BMW.de has been banned from Google - at least in the short term. What is perhaps worse is that they have also received international publicity for their antics. This article looks at why their site was banned but also looks at the wider issue of the pitfalls of choosing a search marketing partner.
Why BMW was banned, how bad is the publicity and how can you avoid the same fate?
BMW was banned from Google for delivering different content to Google's spider (the program that is used to index web pages) than was delivered to humans. Google get pretty annoyed at this kind of behaviour. This may have been almost forced upon a search engine marketing team who are told "We are BMW - you must get us high on the search engines" and at the same time BMW's Media agency say "BMW's brand in sacrosanct, you cannot make changes to the website".
These two orders from on high are diametrically opposed. The search marketer involved should, of course, have said "no - you can't have it both ways" and then walked away from the job. Alternatively, they should have made it extremely obvious to BMW what risks they were taking. The problem is that most big brands - and brand managers - do not have the level of knowledge and experience required to understand these risks. Luckily for the rest of us, we can now use BMW as an illustrative case study.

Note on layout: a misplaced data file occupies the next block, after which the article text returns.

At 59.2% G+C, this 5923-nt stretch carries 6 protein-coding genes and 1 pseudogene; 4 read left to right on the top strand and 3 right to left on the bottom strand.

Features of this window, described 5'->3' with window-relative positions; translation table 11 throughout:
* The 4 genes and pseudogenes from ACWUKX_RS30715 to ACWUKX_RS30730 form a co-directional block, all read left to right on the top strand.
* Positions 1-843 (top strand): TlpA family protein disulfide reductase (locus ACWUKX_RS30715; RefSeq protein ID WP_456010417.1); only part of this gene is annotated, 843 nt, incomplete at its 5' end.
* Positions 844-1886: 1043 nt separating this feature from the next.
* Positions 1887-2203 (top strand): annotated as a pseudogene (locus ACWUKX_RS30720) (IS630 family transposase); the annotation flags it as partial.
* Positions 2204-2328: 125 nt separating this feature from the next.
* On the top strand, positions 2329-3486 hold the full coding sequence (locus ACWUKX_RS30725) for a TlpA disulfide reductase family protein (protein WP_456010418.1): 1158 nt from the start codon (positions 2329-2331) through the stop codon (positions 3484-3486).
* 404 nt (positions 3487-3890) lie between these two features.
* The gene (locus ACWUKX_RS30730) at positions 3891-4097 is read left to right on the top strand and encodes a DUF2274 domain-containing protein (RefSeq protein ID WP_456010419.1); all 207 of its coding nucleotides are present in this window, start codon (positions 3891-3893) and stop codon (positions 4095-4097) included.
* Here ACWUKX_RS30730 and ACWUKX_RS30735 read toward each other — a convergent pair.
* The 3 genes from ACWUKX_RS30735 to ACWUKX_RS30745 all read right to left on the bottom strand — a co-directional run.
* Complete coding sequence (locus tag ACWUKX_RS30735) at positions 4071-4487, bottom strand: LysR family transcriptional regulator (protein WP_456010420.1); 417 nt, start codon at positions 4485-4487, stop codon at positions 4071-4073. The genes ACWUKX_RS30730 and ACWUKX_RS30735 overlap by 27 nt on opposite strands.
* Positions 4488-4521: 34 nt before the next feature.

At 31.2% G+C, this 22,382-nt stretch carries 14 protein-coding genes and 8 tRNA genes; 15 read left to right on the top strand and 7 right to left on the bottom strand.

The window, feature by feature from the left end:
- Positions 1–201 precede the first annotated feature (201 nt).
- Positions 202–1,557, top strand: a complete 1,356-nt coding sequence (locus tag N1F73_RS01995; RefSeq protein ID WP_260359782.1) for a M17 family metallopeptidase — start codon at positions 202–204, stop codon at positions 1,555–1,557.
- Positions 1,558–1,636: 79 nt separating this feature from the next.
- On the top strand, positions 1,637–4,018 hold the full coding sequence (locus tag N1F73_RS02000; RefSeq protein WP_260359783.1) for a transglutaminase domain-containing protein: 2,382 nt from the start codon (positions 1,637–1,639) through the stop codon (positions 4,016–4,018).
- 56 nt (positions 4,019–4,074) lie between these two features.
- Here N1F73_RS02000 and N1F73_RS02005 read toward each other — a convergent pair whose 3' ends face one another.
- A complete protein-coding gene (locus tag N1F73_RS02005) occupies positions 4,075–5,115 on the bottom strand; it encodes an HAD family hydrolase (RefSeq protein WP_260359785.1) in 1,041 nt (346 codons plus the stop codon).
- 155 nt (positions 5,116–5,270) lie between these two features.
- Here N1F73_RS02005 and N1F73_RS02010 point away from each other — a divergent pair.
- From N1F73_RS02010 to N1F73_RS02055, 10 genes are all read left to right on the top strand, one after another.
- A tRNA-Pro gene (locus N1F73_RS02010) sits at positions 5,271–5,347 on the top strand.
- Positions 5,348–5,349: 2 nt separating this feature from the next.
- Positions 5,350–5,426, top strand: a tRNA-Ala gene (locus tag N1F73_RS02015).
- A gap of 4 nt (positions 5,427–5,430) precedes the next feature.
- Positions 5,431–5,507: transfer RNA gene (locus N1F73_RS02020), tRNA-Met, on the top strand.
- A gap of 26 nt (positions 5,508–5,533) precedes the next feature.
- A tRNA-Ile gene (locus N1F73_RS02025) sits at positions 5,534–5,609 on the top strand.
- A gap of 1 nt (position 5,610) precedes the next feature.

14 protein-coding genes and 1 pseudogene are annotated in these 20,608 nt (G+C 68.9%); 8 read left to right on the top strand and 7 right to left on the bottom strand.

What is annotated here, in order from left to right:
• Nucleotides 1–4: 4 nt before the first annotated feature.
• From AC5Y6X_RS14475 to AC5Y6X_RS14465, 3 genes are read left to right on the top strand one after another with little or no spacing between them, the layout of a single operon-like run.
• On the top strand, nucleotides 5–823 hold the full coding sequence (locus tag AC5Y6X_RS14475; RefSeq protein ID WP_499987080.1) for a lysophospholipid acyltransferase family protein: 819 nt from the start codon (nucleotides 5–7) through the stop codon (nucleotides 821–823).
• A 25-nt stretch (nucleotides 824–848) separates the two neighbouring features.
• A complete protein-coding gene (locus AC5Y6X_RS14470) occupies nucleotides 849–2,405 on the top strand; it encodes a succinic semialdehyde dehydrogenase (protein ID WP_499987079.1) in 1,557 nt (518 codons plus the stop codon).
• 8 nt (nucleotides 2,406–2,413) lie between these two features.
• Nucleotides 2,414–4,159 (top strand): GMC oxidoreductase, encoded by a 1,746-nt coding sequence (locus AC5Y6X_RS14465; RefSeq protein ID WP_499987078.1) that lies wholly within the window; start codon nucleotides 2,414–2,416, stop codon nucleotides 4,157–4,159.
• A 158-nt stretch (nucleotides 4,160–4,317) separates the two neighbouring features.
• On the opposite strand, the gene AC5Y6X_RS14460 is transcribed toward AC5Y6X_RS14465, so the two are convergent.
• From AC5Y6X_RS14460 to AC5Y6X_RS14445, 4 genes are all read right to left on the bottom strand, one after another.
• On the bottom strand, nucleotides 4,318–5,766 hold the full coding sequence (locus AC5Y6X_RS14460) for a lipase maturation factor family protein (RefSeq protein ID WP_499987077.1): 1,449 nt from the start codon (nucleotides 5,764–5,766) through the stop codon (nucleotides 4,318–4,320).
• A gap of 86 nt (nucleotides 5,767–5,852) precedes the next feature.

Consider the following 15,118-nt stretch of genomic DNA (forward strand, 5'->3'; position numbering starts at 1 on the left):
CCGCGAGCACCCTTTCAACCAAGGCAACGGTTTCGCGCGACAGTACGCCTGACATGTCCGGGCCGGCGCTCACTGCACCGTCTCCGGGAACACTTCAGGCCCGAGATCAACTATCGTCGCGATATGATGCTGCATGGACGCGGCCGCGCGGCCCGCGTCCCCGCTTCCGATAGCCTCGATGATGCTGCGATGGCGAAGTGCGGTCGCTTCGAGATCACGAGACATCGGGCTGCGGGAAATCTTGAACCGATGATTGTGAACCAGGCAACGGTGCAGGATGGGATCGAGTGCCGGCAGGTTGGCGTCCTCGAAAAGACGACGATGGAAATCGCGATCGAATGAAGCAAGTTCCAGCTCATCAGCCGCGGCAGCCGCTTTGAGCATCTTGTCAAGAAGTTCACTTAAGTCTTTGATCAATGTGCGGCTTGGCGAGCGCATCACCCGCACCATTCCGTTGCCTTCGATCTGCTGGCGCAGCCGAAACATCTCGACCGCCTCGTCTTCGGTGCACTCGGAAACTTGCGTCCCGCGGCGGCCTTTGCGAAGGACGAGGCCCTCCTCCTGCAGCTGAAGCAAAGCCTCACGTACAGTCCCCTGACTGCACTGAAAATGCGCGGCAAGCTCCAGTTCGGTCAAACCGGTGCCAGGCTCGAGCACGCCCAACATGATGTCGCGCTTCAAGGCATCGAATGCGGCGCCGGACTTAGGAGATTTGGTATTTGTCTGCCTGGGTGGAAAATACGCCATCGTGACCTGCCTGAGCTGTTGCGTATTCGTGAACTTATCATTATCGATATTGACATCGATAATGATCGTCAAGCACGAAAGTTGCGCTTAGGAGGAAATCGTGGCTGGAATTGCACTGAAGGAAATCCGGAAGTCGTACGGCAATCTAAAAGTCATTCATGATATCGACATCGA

Once a search engine marketer is faced with having to deliver different content to the search engines than they do to humans, they are more or less committed to a technique called 'cloaking'. Since they are already violating one principal guideline set down by Google, the temptation is then to go further - stuffing the cloaked page with keywords and phrases with often scant disregard for how this text would read to the human mind.
These pages were online, apparently, for two years before the news broke and the pages got banned. So let's not delude ourselves. BMW had a good run. They will have received large amounts of traffic leveraging brand equity with sharp search marketing tactics. They have got their money's worth and have nothing to complain about. But search marketing is now a more mainstream medium. The reports got beyond Matt Cutts' blog and into the Timesonline and the BBC. The SEO community is obviously taking an interest, but when the news gets to a wider audience, brand starts to suffer. Ethical search marketing companies, like ourselves lose pitches on the basis that the competition promises less disruption to the client site. Experience suggests that this is a metaphor for getting around company politics rather than getting stuck right into the middle of it. A good search engine marketer now needs to be a politician, a mathematician a negotiator and understand brand values to succeed. This doesn't come cheap.
Update:Well - you have to be impressed by the power of Branding. The company (BMW) have cleaned up their pages and - on this occasion - Google have reindexed BMW.de and restored their good name in Google's index.